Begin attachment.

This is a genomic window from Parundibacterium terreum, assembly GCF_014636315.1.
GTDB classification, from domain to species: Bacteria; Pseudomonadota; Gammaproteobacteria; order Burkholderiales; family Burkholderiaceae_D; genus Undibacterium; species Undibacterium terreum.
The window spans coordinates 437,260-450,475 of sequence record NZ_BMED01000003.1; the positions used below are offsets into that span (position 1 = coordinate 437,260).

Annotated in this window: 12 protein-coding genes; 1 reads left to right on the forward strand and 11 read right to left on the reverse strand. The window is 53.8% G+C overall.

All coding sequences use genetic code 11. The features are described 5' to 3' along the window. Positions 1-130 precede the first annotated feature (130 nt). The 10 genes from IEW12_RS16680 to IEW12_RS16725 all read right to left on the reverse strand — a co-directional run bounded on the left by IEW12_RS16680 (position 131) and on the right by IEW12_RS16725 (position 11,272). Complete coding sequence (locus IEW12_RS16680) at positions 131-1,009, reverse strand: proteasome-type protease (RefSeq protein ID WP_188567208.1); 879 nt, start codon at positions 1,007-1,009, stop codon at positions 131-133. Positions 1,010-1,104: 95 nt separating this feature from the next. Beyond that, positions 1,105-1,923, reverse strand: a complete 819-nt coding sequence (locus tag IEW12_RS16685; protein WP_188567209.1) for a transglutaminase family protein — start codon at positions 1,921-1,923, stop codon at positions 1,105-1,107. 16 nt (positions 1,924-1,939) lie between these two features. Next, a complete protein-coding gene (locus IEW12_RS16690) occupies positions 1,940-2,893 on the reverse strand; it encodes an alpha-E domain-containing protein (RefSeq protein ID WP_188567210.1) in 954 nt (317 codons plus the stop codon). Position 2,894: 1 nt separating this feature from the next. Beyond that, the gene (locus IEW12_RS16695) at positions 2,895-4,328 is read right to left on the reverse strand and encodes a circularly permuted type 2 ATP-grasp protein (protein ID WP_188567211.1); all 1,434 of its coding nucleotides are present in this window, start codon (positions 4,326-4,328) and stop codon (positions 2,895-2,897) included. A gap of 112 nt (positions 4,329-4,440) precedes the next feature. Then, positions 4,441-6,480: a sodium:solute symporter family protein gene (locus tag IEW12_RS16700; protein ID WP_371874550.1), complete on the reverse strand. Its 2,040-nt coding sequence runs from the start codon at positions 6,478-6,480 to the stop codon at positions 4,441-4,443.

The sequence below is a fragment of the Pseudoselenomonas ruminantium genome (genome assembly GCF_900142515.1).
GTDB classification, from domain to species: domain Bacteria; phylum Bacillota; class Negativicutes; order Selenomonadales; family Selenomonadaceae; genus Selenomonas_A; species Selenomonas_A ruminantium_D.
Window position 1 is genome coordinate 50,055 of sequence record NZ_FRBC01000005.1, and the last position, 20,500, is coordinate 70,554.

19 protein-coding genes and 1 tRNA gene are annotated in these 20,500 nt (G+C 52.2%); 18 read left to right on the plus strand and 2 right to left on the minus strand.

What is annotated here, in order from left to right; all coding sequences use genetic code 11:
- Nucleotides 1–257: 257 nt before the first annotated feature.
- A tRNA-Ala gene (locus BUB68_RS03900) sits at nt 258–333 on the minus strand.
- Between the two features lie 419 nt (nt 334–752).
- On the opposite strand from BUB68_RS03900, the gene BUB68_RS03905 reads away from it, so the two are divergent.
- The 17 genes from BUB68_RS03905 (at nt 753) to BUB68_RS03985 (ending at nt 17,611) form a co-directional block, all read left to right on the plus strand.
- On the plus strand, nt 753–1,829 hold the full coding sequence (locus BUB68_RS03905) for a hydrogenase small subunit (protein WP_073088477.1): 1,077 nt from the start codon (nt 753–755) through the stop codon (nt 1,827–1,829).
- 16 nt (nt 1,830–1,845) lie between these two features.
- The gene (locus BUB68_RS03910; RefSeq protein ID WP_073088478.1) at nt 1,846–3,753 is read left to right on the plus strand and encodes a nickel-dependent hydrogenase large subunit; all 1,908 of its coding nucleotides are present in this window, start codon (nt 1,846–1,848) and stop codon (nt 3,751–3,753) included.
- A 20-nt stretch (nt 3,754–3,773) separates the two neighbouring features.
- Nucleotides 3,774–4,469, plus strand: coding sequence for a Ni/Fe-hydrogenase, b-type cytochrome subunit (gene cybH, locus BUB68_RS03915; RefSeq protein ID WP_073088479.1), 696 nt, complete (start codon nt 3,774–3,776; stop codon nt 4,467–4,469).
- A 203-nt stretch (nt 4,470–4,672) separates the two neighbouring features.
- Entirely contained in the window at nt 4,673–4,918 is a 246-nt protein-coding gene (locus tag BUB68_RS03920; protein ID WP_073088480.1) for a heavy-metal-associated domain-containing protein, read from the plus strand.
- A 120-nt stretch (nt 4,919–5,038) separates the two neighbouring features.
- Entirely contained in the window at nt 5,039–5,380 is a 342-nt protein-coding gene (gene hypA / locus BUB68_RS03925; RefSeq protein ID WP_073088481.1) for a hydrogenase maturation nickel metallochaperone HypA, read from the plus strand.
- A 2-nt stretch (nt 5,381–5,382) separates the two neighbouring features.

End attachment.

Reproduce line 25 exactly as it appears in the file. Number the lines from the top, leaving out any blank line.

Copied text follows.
- A 2-nt stretch (nt 5,381–5,382) separates the two neighbouring features.